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Foundations advice

Evening all

After some advice from the few of you who are involved in this game. Basically I have been asked to design and build a pool outbuilding. Changing area, pump room and large covered area for a table and pizza oven etc. 

The design and build isn't an issue. My concerns are the depth of foundations required. My head says to go with what is required for a single story extension. The ground is on clay but is near some trees. So brick dwarf walls around a foot high. The large post/beams I think should be concreted into place in the ground as oppose to fixed to the brick wall. 

The floor will be some granite paving which they have left over from some previous building works. 


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Replies

  • PRO

    Hi: recently did the footings for my (mainly glass) extension, in heavy clay ground.  Building regs told me to go down to the bottom of the house footing - 1.2m! (= a lot of clay muck away). Not saying your project would need as much as it is an outbuilding but I expect building regs round my way would say for a single storey go down till you hit chalk (1.2m). I think it really depends on ground conditions on the site. I'd put a proviso on it saying contractor ( i guess you) needs to dig a test pit on site prior to starting to determine ground conditions. 

    • PRO
      Concern is the tree roots are around 1m away. So we are looking at root zone being right where I want to dig.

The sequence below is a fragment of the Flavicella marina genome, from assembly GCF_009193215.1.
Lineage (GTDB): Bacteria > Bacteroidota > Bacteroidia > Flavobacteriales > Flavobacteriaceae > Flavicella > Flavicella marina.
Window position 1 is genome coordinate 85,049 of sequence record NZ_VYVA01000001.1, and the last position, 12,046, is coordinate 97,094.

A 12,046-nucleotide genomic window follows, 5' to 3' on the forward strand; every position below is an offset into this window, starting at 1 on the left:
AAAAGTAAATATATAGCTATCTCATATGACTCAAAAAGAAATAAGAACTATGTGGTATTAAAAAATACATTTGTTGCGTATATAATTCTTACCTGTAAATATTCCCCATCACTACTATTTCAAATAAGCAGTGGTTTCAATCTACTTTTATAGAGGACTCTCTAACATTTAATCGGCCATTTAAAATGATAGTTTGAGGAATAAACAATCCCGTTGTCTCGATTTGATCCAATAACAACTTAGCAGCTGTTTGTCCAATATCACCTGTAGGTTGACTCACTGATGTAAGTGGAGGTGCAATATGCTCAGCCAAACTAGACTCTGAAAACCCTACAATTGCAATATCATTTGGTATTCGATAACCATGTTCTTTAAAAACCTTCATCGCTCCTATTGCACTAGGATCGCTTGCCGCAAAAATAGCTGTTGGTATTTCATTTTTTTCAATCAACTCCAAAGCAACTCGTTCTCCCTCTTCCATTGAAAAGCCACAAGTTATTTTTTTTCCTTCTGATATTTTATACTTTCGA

Totally prepared for the likelihood we will be digging out lots of clay
      • PRO
        You need to be careful of root protection area. I'm not sure on the rules but know they are there!
        If the tree is tpo then you may not even get started that close to it.
        Have the clients got planning permission?
        If so there may be stipulations in it?
        • PRO
          Planning not required. Nor building regs, designed in that way :)

          As far as I'm aware there aren't any tpo's at all. House in the country
          • PRO
            That's fine as long as the tree doesn't fall over:)
            • PRO
              Indeed :) wouldn't want that now
  • thats got too much potential to go wrong and cost money to put right. for the sake of a few hundred quid i would get an engineer involved to spec up the foundations. if youre on clay youve got shrinkage to take into account and possible heave with it as well may even be better to look at a raft foundation

    • PRO
      Thanks Thermo, after speaking to my bricklayer he asked what foundations he would have to work with.

      He also suggested speaking to a structural engineer. Glad I have one as a client and another two I can call on

      I will keep you all posted on what happens
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